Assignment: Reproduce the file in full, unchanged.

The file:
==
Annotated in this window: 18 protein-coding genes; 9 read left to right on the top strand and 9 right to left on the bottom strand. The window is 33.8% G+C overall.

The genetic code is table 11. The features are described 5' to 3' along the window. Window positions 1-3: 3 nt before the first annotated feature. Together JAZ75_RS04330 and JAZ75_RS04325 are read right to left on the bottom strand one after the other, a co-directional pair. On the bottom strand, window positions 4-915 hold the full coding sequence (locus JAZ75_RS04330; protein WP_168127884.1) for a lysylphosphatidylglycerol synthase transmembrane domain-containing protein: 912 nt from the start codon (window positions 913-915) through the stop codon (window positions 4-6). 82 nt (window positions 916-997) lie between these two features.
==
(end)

Annotated in this window: 18 protein-coding genes; 9 read left to right on the top strand and 9 right to left on the bottom strand. The window is 33.8% G+C overall.

The genetic code is table 11. The features are described 5' to 3' along the window. Window positions 1-3: 3 nt before the first annotated feature. Together JAZ75_RS04330 and JAZ75_RS04325 are read right to left on the bottom strand one after the other, a co-directional pair. On the bottom strand, window positions 4-915 hold the full coding sequence (locus JAZ75_RS04330; protein WP_168127884.1) for a lysylphosphatidylglycerol synthase transmembrane domain-containing protein: 912 nt from the start codon (window positions 913-915) through the stop codon (window positions 4-6). 82 nt (window positions 916-997) lie between these two features.